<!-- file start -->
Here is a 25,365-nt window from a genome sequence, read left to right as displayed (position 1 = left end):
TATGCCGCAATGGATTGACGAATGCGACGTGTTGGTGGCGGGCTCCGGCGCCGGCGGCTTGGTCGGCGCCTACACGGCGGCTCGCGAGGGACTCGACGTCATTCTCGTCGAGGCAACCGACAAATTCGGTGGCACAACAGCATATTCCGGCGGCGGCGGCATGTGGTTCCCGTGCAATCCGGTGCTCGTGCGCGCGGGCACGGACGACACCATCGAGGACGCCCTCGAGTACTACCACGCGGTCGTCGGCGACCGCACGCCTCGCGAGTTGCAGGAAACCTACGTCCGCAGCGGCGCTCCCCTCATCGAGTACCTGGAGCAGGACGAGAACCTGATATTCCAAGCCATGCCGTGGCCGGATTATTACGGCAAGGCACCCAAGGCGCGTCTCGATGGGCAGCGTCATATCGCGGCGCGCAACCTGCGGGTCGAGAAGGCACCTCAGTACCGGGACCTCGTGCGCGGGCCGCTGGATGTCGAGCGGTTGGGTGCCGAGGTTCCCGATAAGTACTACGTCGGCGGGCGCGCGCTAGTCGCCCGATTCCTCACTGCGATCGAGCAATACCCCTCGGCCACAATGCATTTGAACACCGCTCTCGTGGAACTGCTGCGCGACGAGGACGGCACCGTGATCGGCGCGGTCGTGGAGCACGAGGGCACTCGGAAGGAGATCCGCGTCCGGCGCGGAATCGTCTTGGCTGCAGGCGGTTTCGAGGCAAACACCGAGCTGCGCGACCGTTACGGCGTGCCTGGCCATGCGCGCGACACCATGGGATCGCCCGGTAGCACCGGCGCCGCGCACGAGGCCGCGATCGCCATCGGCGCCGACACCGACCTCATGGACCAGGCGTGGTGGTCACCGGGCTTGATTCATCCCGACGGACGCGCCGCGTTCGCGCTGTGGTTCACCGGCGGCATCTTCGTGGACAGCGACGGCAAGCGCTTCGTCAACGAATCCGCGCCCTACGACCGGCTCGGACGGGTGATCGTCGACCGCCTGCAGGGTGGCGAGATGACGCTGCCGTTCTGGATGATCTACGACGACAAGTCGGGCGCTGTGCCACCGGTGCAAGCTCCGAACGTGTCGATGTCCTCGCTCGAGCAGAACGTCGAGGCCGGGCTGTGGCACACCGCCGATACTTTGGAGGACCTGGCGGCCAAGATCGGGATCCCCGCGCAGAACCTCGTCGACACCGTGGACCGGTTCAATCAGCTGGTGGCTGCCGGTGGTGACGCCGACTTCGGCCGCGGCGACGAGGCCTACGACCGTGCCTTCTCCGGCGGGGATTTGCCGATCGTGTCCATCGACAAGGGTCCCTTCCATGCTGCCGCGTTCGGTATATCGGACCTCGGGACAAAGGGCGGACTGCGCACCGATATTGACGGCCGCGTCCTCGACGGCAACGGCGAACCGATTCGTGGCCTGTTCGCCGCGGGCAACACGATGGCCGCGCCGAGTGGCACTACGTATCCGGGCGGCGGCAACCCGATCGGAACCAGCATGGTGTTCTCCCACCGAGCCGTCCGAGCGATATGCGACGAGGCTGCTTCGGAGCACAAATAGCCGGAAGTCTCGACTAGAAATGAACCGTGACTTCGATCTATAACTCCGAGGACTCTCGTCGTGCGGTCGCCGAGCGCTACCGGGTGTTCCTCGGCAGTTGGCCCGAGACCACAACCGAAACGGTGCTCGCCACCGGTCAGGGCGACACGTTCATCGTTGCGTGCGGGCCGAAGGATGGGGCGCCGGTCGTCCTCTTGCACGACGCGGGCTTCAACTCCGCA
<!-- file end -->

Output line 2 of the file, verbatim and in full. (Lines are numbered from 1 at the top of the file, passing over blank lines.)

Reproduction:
TATGCCGCAATGGATTGACGAATGCGACGTGTTGGTGGCGGGCTCCGGCGCCGGCGGCTTGGTCGGCGCCTACACGGCGGCTCGCGAGGGACTCGACGTCATTCTCGTCGAGGCAACCGACAAATTCGGTGGCACAACAGCATATTCCGGCGGCGGCGGCATGTGGTTCCCGTGCAATCCGGTGCTCGTGCGCGCGGGCACGGACGACACCATCGAGGACGCCCTCGAGTACTACCACGCGGTCGTCGGCGACCGCACGCCTCGCGAGTTGCAGGAAACCTACGTCCGCAGCGGCGCTCCCCTCATCGAGTACCTGGAGCAGGACGAGAACCTGATATTCCAAGCCATGCCGTGGCCGGATTATTACGGCAAGGCACCCAAGGCGCGTCTCGATGGGCAGCGTCATATCGCGGCGCGCAACCTGCGGGTCGAGAAGGCACCTCAGTACCGGGACCTCGTGCGCGGGCCGCTGGATGTCGAGCGGTTGGGTGCCGAGGTTCCCGATAAGTACTACGTCGGCGGGCGCGCGCTAGTCGCCCGATTCCTCACTGCGATCGAGCAATACCCCTCGGCCACAATGCATTTGAACACCGCTCTCGTGGAACTGCTGCGCGACGAGGACGGCACCGTGATCGGCGCGGTCGTGGAGCACGAGGGCACTCGGAAGGAGATCCGCGTCCGGCGCGGAATCGTCTTGGCTGCAGGCGGTTTCGAGGCAAACACCGAGCTGCGCGACCGTTACGGCGTGCCTGGCCATGCGCGCGACACCATGGGATCGCCCGGTAGCACCGGCGCCGCGCACGAGGCCGCGATCGCCATCGGCGCCGACACCGACCTCATGGACCAGGCGTGGTGGTCACCGGGCTTGATTCATCCCGACGGACGCGCCGCGTTCGCGCTGTGGTTCACCGGCGGCATCTTCGTGGACAGCGACGGCAAGCGCTTCGTCAACGAATCCGCGCCCTACGACCGGCTCGGACGGGTGATCGTCGACCGCCTGCAGGGTGGCGAGATGACGCTGCCGTTCTGGATGATCTACGACGACAAGTCGGGCGCTGTGCCACCGGTGCAAGCTCCGAACGTGTCGATGTCCTCGCTCGAGCAGAACGTCGAGGCCGGGCTGTGGCACACCGCCGATACTTTGGAGGACCTGGCGGCCAAGATCGGGATCCCCGCGCAGAACCTCGTCGACACCGTGGACCGGTTCAATCAGCTGGTGGCTGCCGGTGGTGACGCCGACTTCGGCCGCGGCGACGAGGCCTACGACCGTGCCTTCTCCGGCGGGGATTTGCCGATCGTGTCCATCGACAAGGGTCCCTTCCATGCTGCCGCGTTCGGTATATCGGACCTCGGGACAAAGGGCGGACTGCGCACCGATATTGACGGCCGCGTCCTCGACGGCAACGGCGAACCGATTCGTGGCCTGTTCGCCGCGGGCAACACGATGGCCGCGCCGAGTGGCACTACGTATCCGGGCGGCGGCAACCCGATCGGAACCAGCATGGTGTTCTCCCACCGAGCCGTCCGAGCGATATGCGACGAGGCTGCTTCGGAGCACAAATAGCCGGAAGTCTCGACTAGAAATGAACCGTGACTTCGATCTATAACTCCGAGGACTCTCGTCGTGCGGTCGCCGAGCGCTACCGGGTGTTCCTCGGCAGTTGGCCCGAGACCACAACCGAAACGGTGCTCGCCACCGGTCAGGGCGACACGTTCATCGTTGCGTGCGGGCCGAAGGATGGGGCGCCGGTCGTCCTCTTGCACGACGCGGGCTTCAACTCCGCA